Industrial and financial leaders yesterday stepped up protests against a plan to tax capital gains on securities investments, asking the government to rescind the bill and call a national affairs conference to discuss fiscal enhancement measures.
The plea came hours after President Ma Ying-jeou’s (馬英九) re-inauguration ceremony.
The leaders said Ma should first seek to secure free-trade agreements with major trade partners to boost Taiwan’s competitiveness on the world stage.
“We decided to press our case [yesterday] to help the president start his second term the right way,” Chinese National Federation of Industries (全國工業總會) chairman Rock Hsu (許勝雄) said.
The slump in share prices and dwindling turnover is jeopardizing the health of the local bourse, through which companies raise funds to finance equipment purchases and expansions, Hsu said.
Falling liquidity will dampen foreign companies’ willingness to list on the local market, negating the Taiwan Stock Exchange Corp’s (台灣證交所) efforts to encourage listing, Hsu said.
“The government should be content with current taxes related to securities investments, as these have generated negative returns in recent years,” Hsu said.
The return of financial turmoil in the eurozone should merit reconsideration of tax reform, let alone a capital gains tax on securities transactions, General Chamber of Commerce chairman Lawrence Chang (張平沼) said.
While the Ministry of Finance insists the tax plan would affect only 10,000 to 20,000 investors, it fails to take into consideration that the bigger players are influential in setting the market’s direction, Chang said.
Individual investors, who account for 65 percent of overall trade, are taking their cues from them and staying on the sidelines these days, Chang said.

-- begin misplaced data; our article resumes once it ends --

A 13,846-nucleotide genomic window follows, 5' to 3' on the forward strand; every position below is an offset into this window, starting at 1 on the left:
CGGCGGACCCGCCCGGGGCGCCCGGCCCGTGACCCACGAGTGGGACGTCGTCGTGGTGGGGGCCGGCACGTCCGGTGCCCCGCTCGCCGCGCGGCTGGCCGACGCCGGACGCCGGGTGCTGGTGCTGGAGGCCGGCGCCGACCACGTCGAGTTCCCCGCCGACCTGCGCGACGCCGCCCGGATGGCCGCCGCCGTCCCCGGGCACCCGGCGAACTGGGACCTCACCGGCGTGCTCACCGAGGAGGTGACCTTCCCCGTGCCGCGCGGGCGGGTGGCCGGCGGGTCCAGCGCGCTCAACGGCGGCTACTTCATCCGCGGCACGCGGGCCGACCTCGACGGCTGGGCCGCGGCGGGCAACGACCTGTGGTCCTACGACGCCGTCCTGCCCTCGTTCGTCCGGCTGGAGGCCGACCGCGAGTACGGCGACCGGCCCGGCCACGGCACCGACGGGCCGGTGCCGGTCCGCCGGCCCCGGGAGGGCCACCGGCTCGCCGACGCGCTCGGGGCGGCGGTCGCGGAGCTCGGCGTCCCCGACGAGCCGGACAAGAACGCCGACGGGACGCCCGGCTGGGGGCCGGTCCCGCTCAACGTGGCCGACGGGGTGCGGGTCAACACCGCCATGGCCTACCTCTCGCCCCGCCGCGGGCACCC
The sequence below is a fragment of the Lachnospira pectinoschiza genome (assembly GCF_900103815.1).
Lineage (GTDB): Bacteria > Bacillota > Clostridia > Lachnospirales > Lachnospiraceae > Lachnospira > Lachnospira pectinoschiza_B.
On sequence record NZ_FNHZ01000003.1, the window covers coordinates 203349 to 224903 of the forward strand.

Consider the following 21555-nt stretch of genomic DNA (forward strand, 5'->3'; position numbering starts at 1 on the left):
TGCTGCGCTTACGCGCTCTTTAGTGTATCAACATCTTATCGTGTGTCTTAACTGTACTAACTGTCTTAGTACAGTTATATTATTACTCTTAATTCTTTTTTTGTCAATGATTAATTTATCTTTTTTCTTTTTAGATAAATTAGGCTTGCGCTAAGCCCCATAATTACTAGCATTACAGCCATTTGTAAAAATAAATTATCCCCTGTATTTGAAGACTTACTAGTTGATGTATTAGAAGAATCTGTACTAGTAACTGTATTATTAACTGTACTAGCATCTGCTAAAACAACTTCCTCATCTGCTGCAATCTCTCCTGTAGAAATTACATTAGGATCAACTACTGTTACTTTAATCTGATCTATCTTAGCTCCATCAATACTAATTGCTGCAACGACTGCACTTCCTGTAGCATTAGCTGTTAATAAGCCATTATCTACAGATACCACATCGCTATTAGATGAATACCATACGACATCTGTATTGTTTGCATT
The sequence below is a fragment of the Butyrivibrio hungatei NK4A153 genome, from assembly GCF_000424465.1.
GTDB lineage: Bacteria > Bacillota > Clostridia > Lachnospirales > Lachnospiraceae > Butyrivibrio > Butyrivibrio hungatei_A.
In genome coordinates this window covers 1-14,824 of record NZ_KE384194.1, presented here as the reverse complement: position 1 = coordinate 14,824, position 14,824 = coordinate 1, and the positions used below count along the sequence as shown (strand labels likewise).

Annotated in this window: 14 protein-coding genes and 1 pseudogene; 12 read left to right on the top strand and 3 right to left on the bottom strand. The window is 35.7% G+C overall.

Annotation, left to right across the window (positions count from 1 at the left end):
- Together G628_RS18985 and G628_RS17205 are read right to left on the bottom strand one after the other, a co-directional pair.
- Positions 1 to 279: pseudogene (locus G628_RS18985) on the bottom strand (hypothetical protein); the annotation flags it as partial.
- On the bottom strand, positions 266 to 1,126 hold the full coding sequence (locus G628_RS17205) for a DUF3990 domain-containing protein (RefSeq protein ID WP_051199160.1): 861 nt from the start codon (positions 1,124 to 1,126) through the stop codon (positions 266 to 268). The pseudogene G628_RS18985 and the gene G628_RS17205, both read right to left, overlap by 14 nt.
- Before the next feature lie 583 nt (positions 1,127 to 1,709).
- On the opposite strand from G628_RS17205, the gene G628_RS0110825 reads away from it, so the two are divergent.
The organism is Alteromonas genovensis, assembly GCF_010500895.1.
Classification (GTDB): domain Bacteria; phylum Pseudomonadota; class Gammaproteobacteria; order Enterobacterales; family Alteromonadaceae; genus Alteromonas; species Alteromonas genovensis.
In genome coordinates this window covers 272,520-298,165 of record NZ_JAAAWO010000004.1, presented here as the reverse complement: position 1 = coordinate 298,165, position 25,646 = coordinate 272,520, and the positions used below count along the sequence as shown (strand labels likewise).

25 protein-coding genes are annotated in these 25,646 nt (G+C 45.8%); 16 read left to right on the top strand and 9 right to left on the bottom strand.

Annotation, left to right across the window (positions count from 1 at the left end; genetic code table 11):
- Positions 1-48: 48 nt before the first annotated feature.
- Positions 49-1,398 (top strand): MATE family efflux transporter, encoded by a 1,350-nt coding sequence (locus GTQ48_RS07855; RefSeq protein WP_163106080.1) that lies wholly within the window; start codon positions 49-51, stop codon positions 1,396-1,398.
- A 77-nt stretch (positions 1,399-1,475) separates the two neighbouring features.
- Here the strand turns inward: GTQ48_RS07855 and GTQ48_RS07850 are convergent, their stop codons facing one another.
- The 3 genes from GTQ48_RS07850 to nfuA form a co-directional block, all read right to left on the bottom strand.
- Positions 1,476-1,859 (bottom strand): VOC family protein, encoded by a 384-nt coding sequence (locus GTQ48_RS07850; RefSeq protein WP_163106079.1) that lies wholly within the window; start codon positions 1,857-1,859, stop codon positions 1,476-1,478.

As a result, state coffers may see securities transactions tax decline by between NT$50 billion (US$1.69 billion) and NT$60 billion a year, more than cancelling out an estimated NT$10 billion increase from the proposed capital gains levy, Chang said.
“I don’t see how the government can advance social justice with a shrinking treasury,” Chang said.
He urged the legislature to halt the review of the legislation to calm public jitters linked to the tax reform.
Taiwan Electrical and Electronic Manufacturers Association (電電公會) chairman Arthur Chiao (焦佑鈞) said the government will need funds to prop up sectors that are hurt by free-trade agreements (FTAs) and should therefore avoid measures that could weaken its capacity to provide subsidies.
“The government seems to underestimate the impact of the capital gains tax plan,” Chiao said.
David Chang (張大為), vice chairman of the National Association of Small and Medium Enterprises (中小企業協會) said the government should consult industrial representatives before formulating major policies such as a capital gains tax to avoid polarizing society.
Sentiment against the rich is building as the government portrays those with different views as blocking fairness and social justice, he said.
“That is not healthy for social harmony or progress,” David Chang said.